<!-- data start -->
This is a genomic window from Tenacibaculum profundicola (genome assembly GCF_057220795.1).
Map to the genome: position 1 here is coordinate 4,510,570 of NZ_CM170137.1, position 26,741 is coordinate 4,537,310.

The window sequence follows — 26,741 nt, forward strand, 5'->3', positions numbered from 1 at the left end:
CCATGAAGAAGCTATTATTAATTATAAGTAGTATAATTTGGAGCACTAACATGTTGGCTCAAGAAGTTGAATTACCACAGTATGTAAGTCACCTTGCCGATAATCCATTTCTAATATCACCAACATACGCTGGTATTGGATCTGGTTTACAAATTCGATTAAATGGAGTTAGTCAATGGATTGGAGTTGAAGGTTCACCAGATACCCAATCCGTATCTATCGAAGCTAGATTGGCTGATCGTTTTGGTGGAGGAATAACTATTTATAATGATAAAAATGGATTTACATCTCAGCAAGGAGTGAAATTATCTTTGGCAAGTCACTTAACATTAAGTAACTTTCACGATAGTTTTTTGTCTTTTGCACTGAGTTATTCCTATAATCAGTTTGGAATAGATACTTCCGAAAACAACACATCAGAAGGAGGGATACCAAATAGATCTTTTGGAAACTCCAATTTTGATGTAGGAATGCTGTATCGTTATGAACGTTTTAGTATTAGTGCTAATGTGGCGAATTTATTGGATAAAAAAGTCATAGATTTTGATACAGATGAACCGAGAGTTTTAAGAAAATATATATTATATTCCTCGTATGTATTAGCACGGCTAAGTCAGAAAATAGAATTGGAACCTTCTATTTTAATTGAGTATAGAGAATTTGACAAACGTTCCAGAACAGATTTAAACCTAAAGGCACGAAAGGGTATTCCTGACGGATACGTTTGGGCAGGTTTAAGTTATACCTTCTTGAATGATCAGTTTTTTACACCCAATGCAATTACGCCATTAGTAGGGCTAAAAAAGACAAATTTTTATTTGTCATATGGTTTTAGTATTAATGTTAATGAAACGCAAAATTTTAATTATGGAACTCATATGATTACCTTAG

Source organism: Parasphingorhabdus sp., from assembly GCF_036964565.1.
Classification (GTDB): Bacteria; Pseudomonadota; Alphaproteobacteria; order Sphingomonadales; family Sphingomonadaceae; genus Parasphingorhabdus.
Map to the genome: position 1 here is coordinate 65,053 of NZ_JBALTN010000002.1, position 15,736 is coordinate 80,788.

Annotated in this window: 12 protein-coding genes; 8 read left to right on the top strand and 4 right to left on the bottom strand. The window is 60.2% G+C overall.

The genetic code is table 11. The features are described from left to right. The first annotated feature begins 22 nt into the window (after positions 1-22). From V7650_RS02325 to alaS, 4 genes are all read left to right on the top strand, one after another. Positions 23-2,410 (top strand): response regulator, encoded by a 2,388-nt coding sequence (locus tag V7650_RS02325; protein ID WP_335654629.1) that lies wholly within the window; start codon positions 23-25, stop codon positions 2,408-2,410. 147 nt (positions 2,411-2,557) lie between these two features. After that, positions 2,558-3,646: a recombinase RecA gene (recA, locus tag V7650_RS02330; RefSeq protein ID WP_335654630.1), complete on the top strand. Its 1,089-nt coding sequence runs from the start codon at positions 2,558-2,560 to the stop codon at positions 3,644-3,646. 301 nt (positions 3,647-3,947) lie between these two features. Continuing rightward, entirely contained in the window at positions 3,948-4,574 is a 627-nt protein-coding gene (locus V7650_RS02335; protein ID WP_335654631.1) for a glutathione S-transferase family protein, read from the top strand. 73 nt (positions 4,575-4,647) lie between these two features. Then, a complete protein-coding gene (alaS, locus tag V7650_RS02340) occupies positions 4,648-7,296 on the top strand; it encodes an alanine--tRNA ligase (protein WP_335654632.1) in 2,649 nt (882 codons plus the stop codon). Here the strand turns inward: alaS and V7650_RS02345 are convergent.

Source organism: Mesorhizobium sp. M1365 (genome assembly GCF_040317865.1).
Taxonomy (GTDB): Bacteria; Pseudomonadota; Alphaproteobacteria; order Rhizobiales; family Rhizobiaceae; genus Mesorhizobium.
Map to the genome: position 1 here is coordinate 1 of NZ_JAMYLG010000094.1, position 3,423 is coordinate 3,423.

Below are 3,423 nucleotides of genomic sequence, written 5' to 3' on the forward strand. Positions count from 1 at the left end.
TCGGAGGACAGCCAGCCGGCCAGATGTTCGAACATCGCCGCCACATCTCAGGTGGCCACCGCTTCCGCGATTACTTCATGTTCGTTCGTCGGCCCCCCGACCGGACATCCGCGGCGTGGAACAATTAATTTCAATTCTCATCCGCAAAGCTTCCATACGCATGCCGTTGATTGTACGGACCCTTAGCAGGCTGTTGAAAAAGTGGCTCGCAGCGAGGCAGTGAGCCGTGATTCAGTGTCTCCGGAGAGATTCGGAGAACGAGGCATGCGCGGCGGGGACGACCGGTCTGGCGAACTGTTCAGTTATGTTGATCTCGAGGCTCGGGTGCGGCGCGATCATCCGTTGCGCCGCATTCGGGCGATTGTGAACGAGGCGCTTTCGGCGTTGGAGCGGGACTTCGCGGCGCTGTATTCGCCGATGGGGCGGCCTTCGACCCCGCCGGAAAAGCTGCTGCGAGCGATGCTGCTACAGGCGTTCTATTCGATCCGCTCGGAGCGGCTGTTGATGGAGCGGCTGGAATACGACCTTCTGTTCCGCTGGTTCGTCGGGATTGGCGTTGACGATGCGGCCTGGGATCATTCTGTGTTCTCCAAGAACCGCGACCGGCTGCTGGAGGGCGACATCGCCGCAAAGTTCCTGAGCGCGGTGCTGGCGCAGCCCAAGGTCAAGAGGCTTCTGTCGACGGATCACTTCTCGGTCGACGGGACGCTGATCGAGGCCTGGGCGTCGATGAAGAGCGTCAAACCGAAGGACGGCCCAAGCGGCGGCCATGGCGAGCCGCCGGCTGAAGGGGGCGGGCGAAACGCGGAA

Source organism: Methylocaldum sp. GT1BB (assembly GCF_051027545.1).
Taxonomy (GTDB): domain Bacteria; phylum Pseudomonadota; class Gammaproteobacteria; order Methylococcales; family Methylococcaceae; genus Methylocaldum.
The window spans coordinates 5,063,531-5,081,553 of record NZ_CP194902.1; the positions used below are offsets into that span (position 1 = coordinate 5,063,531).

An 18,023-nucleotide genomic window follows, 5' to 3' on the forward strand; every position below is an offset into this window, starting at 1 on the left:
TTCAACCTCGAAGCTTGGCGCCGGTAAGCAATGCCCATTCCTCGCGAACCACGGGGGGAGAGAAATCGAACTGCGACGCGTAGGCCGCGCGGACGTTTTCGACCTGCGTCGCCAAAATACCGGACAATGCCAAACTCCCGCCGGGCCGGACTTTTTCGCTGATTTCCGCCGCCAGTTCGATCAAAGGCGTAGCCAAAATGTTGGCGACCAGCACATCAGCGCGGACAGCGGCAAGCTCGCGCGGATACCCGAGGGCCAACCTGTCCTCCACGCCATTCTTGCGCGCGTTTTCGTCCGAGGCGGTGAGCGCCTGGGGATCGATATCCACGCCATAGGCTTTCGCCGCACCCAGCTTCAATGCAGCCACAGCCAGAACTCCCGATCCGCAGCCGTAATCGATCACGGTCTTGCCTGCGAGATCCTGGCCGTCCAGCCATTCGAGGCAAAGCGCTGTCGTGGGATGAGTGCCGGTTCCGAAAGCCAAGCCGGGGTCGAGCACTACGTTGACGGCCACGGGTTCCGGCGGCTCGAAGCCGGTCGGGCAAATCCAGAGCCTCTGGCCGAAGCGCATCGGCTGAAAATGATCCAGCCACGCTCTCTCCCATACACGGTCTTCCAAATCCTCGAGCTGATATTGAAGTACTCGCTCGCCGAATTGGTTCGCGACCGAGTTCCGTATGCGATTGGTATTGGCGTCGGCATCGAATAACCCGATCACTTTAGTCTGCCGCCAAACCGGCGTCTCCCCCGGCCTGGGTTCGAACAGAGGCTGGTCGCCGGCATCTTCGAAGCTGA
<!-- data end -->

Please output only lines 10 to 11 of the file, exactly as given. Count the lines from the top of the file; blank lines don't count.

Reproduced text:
Source organism: Mesorhizobium sp. M1365 (genome assembly GCF_040317865.1).
Taxonomy (GTDB): Bacteria; Pseudomonadota; Alphaproteobacteria; order Rhizobiales; family Rhizobiaceae; genus Mesorhizobium.